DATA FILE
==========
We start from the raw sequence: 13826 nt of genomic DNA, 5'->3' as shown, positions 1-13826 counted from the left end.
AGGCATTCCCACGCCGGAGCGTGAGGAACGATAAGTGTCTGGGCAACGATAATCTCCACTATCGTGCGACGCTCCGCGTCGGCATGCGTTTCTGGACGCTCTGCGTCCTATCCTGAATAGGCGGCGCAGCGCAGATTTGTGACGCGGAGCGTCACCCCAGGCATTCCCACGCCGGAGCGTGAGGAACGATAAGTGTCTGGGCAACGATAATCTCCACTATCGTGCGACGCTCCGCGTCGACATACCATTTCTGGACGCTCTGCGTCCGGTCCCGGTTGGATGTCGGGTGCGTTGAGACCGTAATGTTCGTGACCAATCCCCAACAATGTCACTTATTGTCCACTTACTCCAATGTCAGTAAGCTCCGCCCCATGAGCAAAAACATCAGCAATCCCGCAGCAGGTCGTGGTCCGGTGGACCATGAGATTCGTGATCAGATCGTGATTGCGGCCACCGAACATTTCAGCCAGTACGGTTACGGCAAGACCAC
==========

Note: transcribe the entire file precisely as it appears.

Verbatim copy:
We start from the raw sequence: 13826 nt of genomic DNA, 5'->3' as shown, positions 1-13826 counted from the left end.
AGGCATTCCCACGCCGGAGCGTGAGGAACGATAAGTGTCTGGGCAACGATAATCTCCACTATCGTGCGACGCTCCGCGTCGGCATGCGTTTCTGGACGCTCTGCGTCCTATCCTGAATAGGCGGCGCAGCGCAGATTTGTGACGCGGAGCGTCACCCCAGGCATTCCCACGCCGGAGCGTGAGGAACGATAAGTGTCTGGGCAACGATAATCTCCACTATCGTGCGACGCTCCGCGTCGACATACCATTTCTGGACGCTCTGCGTCCGGTCCCGGTTGGATGTCGGGTGCGTTGAGACCGTAATGTTCGTGACCAATCCCCAACAATGTCACTTATTGTCCACTTACTCCAATGTCAGTAAGCTCCGCCCCATGAGCAAAAACATCAGCAATCCCGCAGCAGGTCGTGGTCCGGTGGACCATGAGATTCGTGATCAGATCGTGATTGCGGCCACCGAACATTTCAGCCAGTACGGTTACGGCAAGACCAC